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Transcript of Melodies, Counterpoint
-Write out Diatonic 7ths in EbM
- Determine Diatonic 7ths in ebm
- Writing Melodies
- Writing in 4 parts
Compose 2 melodies on Noteflight (1 major, 1 minor), email to centurymusictheory
@gmail.com Pyotr Ilyich Tchaikovsky, "Swan Lake" (Third) Major 7 (M7) (Root) M3 m3 1. M triad + M7 (Fifth) (Over the root) (Seventh) Interval of Major 7th above the root Interval of minor 7th above the root (Over the root) (Third) M3 (Root) (Seventh) Major-minor 7 (Mm7) 2. M triad + m7 (Fifth) m3 (Root) M3 3. m triad + m7 (Over the root) Interval of minor 7th above the root (Fifth) (Third) minor 7 (m7) m3 4. dim triad + m7 (Over the root) (Root) Interval of minor 7th above the root (Seventh) m3 m3 (Third) (Fifth) half-diminished 7 ( 7) o / diminished 7 ( 7) AP Music Theory March 19, 2013 I ii iii IV V vi vii o m3 o (Seventh) (Fifth) (Third) Interval of diminished 7th above the root 5. dim triad + dim7 m3 (Root) (Over the root) o o Diatonic Major pattern Diatonic minor pattern i ii III iv V VI VII vii o o I ii iii IV V vi vii Diatonic Major pattern M7 7 7 M7 7 7 o 7 Triads + 7th over the root 7th Chords (Seventh) i ii III iv V VI vii Diatonic minor pattern 7 0 7 M7 7 7 M7 o 7 / What's the diatonic minor 7th pattern? Counterpoint Basic Rules for Writing Melodies 1. Stay in the key/scale being used 2. Begin and end on the tonic 3. Use only rhythms of one beat or greater 4. Use only conjunct motion a.k.a. "Stepwise" ...not to be confused with Disjunct. ...let's start on a treble clef in the key of G Major 3 4 4 5
4 4 2 8 We're going to start simple and stick to 4
4 Keep this in mind: You can't get here... ...without starting here. Put the rules to use! (2 on the board) Put the rules to use! 3. Use only rhythms of one beat or greater "Step I" Rules for Writing Melodies 2. Begin and end on the tonic Error Detection 4. Use only conjunct motion 1. Stay in the key/scale being used Conjunct and 3rds "Step II" Rules for Writing Melodies 1. Stay in the key/scale being used 2. Begin and end on the tonic Conjunct and 3rds 3. Use only rhythms of one beat or greater 4. Use primarily conjunct motion - The last note must begin on a strong beat 5. The melody can have only one Focal Point The highest peak in the melody - The last tonic must be approached by step Write a melody as a class using these rules ...and now split up into partners John Coltrane, Giant Steps AP Music Theory Warm-Up:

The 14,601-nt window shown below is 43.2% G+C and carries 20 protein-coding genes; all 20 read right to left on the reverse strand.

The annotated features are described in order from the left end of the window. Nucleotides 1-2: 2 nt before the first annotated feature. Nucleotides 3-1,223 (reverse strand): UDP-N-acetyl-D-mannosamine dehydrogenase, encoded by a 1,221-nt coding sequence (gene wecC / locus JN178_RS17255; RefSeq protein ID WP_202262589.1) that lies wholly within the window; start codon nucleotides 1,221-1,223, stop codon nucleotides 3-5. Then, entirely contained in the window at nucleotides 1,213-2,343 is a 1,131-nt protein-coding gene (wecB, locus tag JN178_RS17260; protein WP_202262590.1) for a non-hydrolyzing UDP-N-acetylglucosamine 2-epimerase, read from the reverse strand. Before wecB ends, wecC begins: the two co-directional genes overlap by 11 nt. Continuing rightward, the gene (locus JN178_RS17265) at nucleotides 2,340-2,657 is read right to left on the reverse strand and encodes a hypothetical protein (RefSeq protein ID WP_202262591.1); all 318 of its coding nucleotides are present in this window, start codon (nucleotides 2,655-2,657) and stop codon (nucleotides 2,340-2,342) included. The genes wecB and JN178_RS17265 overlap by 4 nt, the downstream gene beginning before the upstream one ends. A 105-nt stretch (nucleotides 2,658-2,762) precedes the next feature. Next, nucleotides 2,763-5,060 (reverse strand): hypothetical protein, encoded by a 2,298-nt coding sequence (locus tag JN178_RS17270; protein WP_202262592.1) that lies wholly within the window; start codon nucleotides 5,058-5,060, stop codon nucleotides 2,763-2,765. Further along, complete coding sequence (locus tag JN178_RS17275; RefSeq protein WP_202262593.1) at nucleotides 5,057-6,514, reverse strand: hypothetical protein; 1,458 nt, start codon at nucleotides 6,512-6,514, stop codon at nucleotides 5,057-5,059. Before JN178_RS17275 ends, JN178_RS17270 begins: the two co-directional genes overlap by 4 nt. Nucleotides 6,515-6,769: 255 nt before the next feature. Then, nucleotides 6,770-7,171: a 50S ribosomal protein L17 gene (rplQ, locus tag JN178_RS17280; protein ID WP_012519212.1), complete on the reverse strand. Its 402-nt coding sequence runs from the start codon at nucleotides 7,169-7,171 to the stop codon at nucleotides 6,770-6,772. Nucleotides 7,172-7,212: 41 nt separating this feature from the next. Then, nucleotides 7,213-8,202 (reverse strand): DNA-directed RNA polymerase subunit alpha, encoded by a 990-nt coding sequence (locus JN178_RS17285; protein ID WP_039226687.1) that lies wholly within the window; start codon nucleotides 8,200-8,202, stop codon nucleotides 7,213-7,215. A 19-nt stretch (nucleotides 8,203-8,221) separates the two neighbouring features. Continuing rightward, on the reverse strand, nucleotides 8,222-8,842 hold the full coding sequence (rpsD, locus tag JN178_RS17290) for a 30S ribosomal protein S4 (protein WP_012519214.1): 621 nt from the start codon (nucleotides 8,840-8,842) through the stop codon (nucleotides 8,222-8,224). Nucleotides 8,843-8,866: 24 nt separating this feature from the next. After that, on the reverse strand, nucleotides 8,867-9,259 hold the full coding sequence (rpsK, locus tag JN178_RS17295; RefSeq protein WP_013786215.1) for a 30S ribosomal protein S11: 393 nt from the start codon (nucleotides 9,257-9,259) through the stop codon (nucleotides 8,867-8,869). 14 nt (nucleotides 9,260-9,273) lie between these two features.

On a bass clef, write the following in AM:
I - IV - V - I
Homework: October 28, 2010 Courtesy of Steve Haring 1. Stay in the key/scale being used 3. Use only rhythms of one beat or greater "Step II" Rules for Writing Melodies 5. The melody can have only one Focal Point 4. Use primarily conjunct motion Mostly conjunct, with a few 3rds - The final tonic must begin on a strong beat 2. Begin and end on the tonic - The final tonic must be approached by step 4
2 6 6
4 AM: I IV V I 6
2 6 Review: Let's take a look at some homework... Eric Chris S. Mya Melodic Modification Extending a musical idea by altering a melody in a defined manner How has the original melody been altered to create the second? The second example doubled the length of each note in the first example Quarter Notes double... ... to become Half Notes Half Notes double... ... to become Whole Notes 1. Augmentation Doubling the duration of each note in an example 1.
2. 1 beat becomes 2, 2 beats become 4, 1/2 beat becomes 1 beat, etc. Try it as a class... 1 measure melody Try it on your own 1 measure melody solution - Write a 2 measure melody
- Alter it by augmentation, diminution, retrograde, inversion
- Email to yorktownmusictheory
@gmail.com Half notes are cut in half... Try it as a class... solution 2. Diminution 1 measure melody The second example cut the length of each note in half 1.
2. 1 measure melody 1 beat becomes 1/2, 2 beats become 1, 4 beats become 2, etc. Quarter Notes are cut in half... ... to become Eighth Notes ... to become Quarter Notes Cutting the duration of each note in half Try it on your own How has the original melody been altered to create the second? Reversing the order that notes appear, while maintaining the duration How has the original melody been altered to create the second? 1.
2. The second example reversed the order of notes in the first example 1 measure melody The first note becomes the last note, the second note becomes the second-to-last note, etc. Try it on your own 3. Retrograde 1 measure melody Try it as a class... solution Try it as a class... Quarter Notes double... Try it on your own 1 measure melody Reversing the melodic intervals in a series of notes The second example inverted the melodic intervals between each note ... to become Half Notes 4. Melodic Inversion How has the original melody been altered to create the second? Up a M2 becomes down a M2, up a M3 becomes down a M3, etc. solution Half Notes double... 1.
2. 1 measure melody ... to become Whole Notes diminution Prevalent in Baroque music, especially fugues. retrograde Inversion Review: We Covered 4 Forms of
Melodic Modification: - Augmentation
- Diminution - Retrograde
- Melodic Inversion Doubling the length of each note Cutting the length of each note in half Reversing the order that notes appear Reversing the melodic intervals Johann Sebastian Bach
(March 21, 1685 - 1750)
Cello Suite No. 1, BWV 1007